To answer the question, dehumidifiers do not actually make a room cooler. In fact, the air temperature upon release is a few degrees higher than the intake. On the other hand, cold air is able to hold less water vapor. This is why cold winter air often lacks moisture, and thus, there’s less need for a dehumidifier.
Can an AC Handle Moisture Like a Dehumidifier?
An air conditioner removes heat from the room and lowers the temperature. In consequence, it helps reduce the humidity. However, cooling down heavily moist air makes the job a lot tougher for your air conditioner, which can lead to higher cooling costs. Meanwhile, the air conditioner is not equipped to remove excess moisture to the level that a dehumidifier does. During hot and humid summer months, your air conditioning unit alone may not be enough to remove all the moisture and maintain optimal temperature and humidity.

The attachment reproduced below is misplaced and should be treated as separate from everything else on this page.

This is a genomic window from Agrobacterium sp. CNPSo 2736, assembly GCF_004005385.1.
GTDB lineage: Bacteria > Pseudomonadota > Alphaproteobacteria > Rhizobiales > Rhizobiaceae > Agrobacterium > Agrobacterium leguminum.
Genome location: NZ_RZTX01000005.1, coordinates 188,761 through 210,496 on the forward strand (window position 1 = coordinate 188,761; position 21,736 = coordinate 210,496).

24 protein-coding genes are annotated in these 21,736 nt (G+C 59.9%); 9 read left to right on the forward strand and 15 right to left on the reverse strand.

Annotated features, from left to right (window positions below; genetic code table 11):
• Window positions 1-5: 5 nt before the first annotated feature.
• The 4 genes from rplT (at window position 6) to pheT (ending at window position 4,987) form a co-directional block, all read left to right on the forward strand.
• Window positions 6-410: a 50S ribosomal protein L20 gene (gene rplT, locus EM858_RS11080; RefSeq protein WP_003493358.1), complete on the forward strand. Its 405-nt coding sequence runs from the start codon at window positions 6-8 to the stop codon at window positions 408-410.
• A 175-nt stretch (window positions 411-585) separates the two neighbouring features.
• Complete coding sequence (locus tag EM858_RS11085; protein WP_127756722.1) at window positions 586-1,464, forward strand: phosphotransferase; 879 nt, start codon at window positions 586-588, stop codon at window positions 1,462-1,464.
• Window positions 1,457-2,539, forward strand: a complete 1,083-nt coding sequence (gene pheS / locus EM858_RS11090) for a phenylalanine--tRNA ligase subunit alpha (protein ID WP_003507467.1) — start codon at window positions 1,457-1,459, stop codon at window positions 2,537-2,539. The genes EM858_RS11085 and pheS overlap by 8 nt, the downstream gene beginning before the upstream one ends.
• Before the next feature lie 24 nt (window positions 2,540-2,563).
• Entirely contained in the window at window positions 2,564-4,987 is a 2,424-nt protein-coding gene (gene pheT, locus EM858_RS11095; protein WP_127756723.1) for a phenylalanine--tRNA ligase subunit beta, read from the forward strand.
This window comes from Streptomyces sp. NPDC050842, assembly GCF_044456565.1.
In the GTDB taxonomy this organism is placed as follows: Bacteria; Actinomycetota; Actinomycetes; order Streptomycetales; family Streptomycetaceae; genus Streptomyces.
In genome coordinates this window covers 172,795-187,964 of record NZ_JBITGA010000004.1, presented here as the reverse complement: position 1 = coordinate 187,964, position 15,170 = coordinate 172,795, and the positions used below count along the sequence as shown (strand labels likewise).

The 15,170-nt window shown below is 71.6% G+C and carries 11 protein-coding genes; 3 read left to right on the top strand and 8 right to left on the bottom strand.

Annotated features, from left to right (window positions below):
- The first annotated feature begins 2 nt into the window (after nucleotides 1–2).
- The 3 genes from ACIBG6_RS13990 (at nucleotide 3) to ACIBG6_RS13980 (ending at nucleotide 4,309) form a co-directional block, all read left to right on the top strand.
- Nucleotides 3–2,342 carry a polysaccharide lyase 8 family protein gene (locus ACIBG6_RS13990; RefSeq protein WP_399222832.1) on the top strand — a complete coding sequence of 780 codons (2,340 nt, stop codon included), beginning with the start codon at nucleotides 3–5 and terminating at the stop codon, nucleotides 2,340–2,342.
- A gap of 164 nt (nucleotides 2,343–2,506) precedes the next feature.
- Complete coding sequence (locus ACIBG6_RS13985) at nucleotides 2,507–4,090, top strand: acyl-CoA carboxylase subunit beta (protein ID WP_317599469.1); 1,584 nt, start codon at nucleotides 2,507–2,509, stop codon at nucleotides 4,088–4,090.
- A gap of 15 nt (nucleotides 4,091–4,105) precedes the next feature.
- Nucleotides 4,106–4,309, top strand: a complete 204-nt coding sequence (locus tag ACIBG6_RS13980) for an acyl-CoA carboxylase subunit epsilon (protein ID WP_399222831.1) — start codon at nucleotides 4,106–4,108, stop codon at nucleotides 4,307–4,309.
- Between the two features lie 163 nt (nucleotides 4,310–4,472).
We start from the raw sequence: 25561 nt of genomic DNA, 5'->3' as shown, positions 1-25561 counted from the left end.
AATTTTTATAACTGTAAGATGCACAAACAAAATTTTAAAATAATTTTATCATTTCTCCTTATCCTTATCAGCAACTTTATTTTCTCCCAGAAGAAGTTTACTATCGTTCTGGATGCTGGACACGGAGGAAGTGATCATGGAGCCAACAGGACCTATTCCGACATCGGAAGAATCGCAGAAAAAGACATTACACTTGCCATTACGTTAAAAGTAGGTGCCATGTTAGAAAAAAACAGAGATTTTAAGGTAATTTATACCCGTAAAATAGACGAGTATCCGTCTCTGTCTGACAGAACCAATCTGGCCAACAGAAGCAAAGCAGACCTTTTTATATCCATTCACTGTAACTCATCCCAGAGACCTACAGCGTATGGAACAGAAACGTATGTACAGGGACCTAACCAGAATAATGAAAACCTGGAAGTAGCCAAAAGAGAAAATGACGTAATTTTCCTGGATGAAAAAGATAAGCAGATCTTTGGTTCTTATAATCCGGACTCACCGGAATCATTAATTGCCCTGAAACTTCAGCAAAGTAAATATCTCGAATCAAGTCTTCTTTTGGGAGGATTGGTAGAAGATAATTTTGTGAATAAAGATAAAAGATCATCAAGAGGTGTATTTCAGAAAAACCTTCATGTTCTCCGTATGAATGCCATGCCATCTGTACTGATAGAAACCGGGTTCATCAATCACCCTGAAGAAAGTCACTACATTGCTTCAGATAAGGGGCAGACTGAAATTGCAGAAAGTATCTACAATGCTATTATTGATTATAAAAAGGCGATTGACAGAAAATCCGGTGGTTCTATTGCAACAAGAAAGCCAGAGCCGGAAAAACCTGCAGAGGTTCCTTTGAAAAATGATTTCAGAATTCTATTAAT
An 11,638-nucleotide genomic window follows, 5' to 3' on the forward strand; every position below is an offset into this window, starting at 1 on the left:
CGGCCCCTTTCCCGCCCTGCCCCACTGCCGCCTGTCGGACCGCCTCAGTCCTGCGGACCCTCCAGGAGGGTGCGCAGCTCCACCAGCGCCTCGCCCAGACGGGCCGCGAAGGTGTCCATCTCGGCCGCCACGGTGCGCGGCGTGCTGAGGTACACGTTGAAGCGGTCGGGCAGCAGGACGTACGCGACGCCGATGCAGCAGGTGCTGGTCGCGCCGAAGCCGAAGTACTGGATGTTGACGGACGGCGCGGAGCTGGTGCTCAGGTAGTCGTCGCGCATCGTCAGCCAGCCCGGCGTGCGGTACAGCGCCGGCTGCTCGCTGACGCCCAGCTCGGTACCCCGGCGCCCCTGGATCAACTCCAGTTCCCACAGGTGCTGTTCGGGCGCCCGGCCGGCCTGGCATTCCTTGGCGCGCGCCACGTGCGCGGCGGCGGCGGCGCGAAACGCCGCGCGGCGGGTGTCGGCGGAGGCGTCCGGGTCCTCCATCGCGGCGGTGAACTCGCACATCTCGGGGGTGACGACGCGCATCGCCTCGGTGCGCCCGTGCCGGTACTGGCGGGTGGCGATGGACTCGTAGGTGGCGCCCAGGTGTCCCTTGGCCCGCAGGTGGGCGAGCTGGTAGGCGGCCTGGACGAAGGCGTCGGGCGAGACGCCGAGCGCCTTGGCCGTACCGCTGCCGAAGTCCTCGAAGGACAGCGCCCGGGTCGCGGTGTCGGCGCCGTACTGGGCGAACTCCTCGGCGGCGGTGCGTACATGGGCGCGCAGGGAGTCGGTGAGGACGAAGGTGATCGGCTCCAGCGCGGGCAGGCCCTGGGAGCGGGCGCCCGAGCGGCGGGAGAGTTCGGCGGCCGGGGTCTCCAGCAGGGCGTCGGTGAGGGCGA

Is It Cheaper to Run an AC or a Dehumidifier?
Upon purchase, air conditioners are usually more expensive than dehumidifiers, but the actual energy consumption can vary greatly depending on the brand, type, and size. Dehumidifiers have a few similar components and working principles, but their refrigerant systems don’t have to work quite as hard as those of AC units to decrease the air temperature. As a result, dehumidifiers generally consume less electricity than the equivalent AC. Therefore, running a dehumidifier alone will cost less than running an air conditioner.
However, if you’re choosing a dehumidifier over an AC just to save on your electricity bills, keep in mind that a dehumidifier is not designed to cool a room. Likewise, an AC unit cannot function to the same level as a dehumidifier and you may end up spending even more on electricity.
Best Dehumidifiers for Homes in 2023